Triangle on a Sphere Question Interpretation

In summary, the conversation discusses the tiling of a unit sphere in ##\mathbb R^3## by equilateral triangles and the relationship between the number of triangles meeting at a vertex and the only possible values for that number, which are ##n=3##, ##n=4##, or ##n=5##. The solution involves considering the area of a triangle and its relationship to the number of triangles that can fit on a sphere, as well as a correspondence to some platonic solids.
  • #1
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Homework Statement


Consider a tiling of the unit sphere in ##\mathbb R^3## by equilateral triangles so that the triangles
meet full edge to full edge (and vertex to vertex). Suppose n such triangles meet an one
vertex. Show that the only possibilities for n are
## n=3 ##, ##n = 4##, or ##n=5##

Homework Equations


The Attempt at a Solution


I guess the main thing I need help with is interpretation of the question.

Thank you
 
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  • #2
A (flat) triangle won't fit on the surface of a sphere. Do you mean spherical triangles?
 
  • #3
Hint: there's a relation between the angles of a triangle and it's area. Figure out the area of a triangle if n of them share a vertex. How many will fit on a sphere? If you think about there is also a easy correspondence between these and some of the platonic solids.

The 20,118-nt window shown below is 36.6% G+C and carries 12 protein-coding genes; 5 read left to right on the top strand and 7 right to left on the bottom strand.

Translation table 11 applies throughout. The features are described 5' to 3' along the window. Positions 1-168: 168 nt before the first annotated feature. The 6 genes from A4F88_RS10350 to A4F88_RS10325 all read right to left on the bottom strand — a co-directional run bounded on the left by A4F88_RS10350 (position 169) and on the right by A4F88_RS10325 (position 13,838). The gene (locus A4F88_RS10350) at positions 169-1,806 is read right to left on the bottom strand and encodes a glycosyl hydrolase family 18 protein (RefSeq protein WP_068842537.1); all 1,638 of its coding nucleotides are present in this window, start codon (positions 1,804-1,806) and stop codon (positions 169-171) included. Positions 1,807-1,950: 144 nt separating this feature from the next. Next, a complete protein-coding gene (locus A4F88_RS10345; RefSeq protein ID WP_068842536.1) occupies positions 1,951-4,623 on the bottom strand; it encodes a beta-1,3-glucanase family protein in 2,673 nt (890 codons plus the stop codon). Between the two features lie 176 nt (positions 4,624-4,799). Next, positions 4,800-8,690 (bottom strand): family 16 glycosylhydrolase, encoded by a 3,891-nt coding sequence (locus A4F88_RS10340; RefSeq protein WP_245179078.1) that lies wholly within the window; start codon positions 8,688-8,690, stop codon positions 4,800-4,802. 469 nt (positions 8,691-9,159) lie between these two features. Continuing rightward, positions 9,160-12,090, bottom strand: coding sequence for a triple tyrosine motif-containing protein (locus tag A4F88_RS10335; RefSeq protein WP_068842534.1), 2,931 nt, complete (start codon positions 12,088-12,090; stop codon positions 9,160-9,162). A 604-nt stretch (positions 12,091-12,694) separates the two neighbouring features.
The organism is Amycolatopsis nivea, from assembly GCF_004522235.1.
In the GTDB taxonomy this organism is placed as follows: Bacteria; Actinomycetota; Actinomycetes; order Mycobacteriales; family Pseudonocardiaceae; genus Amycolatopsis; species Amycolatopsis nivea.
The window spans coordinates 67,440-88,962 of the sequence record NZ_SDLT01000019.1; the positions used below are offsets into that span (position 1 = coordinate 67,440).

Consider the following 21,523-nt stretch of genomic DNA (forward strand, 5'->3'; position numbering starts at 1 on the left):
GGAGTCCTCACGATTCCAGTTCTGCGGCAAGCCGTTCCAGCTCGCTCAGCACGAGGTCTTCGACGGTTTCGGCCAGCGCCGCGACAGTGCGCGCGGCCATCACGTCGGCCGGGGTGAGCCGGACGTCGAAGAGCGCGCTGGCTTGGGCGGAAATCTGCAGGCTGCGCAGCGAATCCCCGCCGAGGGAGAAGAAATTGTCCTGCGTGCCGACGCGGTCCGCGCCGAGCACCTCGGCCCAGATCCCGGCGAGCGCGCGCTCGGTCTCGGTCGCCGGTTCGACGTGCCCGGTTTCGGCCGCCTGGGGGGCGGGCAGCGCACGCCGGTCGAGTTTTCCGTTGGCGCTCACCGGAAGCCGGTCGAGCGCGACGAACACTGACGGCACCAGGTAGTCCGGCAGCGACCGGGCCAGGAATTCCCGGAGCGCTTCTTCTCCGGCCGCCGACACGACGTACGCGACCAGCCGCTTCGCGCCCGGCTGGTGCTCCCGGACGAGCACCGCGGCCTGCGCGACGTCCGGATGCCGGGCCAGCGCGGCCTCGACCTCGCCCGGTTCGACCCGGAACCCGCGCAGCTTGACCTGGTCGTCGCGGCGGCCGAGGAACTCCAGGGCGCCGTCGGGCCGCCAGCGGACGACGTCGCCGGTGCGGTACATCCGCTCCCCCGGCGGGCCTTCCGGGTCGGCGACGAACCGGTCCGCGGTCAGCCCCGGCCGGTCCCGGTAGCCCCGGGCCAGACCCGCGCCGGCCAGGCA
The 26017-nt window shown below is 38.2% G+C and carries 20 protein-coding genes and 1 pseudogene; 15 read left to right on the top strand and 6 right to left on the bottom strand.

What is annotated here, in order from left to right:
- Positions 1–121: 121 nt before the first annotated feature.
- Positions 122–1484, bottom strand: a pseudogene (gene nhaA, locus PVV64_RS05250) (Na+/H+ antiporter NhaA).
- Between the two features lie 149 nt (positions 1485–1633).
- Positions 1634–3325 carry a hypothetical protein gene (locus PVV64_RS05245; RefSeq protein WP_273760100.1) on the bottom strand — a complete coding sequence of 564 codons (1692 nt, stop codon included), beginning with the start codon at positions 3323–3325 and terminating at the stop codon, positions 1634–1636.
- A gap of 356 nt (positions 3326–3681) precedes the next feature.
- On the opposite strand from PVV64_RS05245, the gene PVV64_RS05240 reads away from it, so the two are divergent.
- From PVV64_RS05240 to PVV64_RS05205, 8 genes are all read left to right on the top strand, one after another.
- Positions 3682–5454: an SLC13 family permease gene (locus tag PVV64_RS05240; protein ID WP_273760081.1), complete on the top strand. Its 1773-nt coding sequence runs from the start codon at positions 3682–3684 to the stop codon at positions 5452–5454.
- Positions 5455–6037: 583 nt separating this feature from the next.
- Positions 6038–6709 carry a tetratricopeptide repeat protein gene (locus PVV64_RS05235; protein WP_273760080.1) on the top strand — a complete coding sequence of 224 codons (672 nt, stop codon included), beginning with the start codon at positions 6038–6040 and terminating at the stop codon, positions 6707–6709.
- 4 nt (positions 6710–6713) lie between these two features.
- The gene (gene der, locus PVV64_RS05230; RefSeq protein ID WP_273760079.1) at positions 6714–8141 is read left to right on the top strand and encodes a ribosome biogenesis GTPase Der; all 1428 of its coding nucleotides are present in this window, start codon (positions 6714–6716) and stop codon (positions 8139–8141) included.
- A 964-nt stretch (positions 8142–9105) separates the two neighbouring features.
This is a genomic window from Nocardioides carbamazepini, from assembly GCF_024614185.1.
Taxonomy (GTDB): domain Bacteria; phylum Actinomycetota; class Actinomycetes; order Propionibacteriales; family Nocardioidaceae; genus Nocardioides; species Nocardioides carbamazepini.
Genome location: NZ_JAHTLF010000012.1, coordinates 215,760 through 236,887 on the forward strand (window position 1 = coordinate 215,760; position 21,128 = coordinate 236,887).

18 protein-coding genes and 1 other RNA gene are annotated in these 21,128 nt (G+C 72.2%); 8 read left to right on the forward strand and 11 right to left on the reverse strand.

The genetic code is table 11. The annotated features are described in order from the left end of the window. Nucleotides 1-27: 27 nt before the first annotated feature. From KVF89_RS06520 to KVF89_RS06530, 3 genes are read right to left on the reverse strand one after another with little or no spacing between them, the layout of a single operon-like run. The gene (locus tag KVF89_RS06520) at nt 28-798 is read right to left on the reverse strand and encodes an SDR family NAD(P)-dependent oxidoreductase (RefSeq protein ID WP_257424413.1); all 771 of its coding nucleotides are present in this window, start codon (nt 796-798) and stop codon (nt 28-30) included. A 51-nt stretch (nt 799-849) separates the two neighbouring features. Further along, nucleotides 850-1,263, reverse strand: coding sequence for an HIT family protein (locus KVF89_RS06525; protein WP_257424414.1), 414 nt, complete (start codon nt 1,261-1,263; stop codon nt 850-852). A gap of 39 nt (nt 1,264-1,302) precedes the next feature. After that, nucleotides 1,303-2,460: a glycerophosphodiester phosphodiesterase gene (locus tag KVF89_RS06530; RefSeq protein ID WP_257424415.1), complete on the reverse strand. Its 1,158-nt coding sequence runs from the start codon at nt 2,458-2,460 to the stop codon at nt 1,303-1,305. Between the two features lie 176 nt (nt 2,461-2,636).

1. What is the concept of "Triangle on a Sphere Question Interpretation"?

The concept of "Triangle on a Sphere Question Interpretation" refers to a mathematical problem in which a triangle is inscribed on the surface of a sphere, and the angles and sides of the triangle are measured and analyzed using principles of spherical geometry.

2. What are the key principles of spherical geometry used in "Triangle on a Sphere Question Interpretation"?

The key principles of spherical geometry used in "Triangle on a Sphere Question Interpretation" are the fact that the sum of the angles of a triangle on a sphere is greater than 180 degrees, the Law of Sines and Cosines, and the formula for calculating the surface area of a sphere.

3. How is "Triangle on a Sphere Question Interpretation" relevant to real-world applications?

"Triangle on a Sphere Question Interpretation" has many real-world applications, such as in navigation and map-making, astronomy, and geodesy. It is also used in various fields of science and engineering, such as geology, physics, and architecture.

4. Is "Triangle on a Sphere Question Interpretation" limited to equilateral triangles?

No, "Triangle on a Sphere Question Interpretation" can be applied to any type of triangle on a sphere, including equilateral, isosceles, and scalene triangles. The principles of spherical geometry used in this concept apply to all types of triangles.

5. Can "Triangle on a Sphere Question Interpretation" be solved using traditional Euclidean geometry?

No, "Triangle on a Sphere Question Interpretation" requires the use of spherical geometry, which has different principles and formulas than traditional Euclidean geometry. It takes into account the curvature of the sphere's surface, which cannot be represented in a flat, two-dimensional plane.

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